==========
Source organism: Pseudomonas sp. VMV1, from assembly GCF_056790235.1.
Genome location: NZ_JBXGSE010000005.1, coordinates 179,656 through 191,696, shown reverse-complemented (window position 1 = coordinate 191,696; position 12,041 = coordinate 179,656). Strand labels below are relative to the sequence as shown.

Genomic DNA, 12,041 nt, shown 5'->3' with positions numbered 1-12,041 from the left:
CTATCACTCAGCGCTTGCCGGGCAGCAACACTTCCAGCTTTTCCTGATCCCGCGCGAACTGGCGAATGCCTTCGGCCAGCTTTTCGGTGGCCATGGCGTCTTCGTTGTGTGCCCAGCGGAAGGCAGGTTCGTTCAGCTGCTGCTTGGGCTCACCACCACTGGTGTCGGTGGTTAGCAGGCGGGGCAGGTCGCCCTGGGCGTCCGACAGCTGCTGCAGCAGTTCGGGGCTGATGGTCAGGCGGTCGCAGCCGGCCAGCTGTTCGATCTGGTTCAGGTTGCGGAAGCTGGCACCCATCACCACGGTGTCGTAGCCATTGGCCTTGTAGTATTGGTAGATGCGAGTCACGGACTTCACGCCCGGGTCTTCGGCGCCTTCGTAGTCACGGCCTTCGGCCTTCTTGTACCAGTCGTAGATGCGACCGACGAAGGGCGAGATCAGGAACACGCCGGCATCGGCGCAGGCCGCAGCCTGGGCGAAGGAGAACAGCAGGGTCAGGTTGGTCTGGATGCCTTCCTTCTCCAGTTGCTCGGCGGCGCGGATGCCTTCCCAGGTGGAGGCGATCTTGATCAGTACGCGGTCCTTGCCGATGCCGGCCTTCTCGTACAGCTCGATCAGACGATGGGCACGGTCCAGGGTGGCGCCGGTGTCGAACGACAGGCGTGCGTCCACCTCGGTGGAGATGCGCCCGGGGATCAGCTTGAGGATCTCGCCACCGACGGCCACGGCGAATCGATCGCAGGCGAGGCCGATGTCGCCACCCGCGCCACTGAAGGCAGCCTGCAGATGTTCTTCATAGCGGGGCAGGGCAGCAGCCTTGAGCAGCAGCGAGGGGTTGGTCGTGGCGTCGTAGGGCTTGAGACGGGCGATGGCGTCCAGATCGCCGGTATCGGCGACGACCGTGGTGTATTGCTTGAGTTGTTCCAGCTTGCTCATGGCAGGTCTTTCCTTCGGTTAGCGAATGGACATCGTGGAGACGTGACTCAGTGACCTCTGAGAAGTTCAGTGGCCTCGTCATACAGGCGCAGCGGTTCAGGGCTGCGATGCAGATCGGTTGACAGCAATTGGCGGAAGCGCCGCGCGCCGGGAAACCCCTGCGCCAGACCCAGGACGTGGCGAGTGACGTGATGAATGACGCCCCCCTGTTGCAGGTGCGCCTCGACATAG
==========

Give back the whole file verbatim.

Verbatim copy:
Source organism: Pseudomonas sp. VMV1, from assembly GCF_056790235.1.
Genome location: NZ_JBXGSE010000005.1, coordinates 179,656 through 191,696, shown reverse-complemented (window position 1 = coordinate 191,696; position 12,041 = coordinate 179,656). Strand labels below are relative to the sequence as shown.

Genomic DNA, 12,041 nt, shown 5'->3' with positions numbered 1-12,041 from the left:
CTATCACTCAGCGCTTGCCGGGCAGCAACACTTCCAGCTTTTCCTGATCCCGCGCGAACTGGCGAATGCCTTCGGCCAGCTTTTCGGTGGCCATGGCGTCTTCGTTGTGTGCCCAGCGGAAGGCAGGTTCGTTCAGCTGCTGCTTGGGCTCACCACCACTGGTGTCGGTGGTTAGCAGGCGGGGCAGGTCGCCCTGGGCGTCCGACAGCTGCTGCAGCAGTTCGGGGCTGATGGTCAGGCGGTCGCAGCCGGCCAGCTGTTCGATCTGGTTCAGGTTGCGGAAGCTGGCACCCATCACCACGGTGTCGTAGCCATTGGCCTTGTAGTATTGGTAGATGCGAGTCACGGACTTCACGCCCGGGTCTTCGGCGCCTTCGTAGTCACGGCCTTCGGCCTTCTTGTACCAGTCGTAGATGCGACCGACGAAGGGCGAGATCAGGAACACGCCGGCATCGGCGCAGGCCGCAGCCTGGGCGAAGGAGAACAGCAGGGTCAGGTTGGTCTGGATGCCTTCCTTCTCCAGTTGCTCGGCGGCGCGGATGCCTTCCCAGGTGGAGGCGATCTTGATCAGTACGCGGTCCTTGCCGATGCCGGCCTTCTCGTACAGCTCGATCAGACGATGGGCACGGTCCAGGGTGGCGCCGGTGTCGAACGACAGGCGTGCGTCCACCTCGGTGGAGATGCGCCCGGGGATCAGCTTGAGGATCTCGCCACCGACGGCCACGGCGAATCGATCGCAGGCGAGGCCGATGTCGCCACCCGCGCCACTGAAGGCAGCCTGCAGATGTTCTTCATAGCGGGGCAGGGCAGCAGCCTTGAGCAGCAGCGAGGGGTTGGTCGTGGCGTCGTAGGGCTTGAGACGGGCGATGGCGTCCAGATCGCCGGTATCGGCGACGACCGTGGTGTATTGCTTGAGTTGTTCCAGCTTGCTCATGGCAGGTCTTTCCTTCGGTTAGCGAATGGACATCGTGGAGACGTGACTCAGTGACCTCTGAGAAGTTCAGTGGCCTCGTCATACAGGCGCAGCGGTTCAGGGCTGCGATGCAGATCGGTTGACAGCAATTGGCGGAAGCGCCGCGCGCCGGGAAACCCCTGCGCCAGACCCAGGACGTGGCGAGTGACGTGATGAATGACGCCCCCCTGTTGCAGGTGCGCCTCGACATAG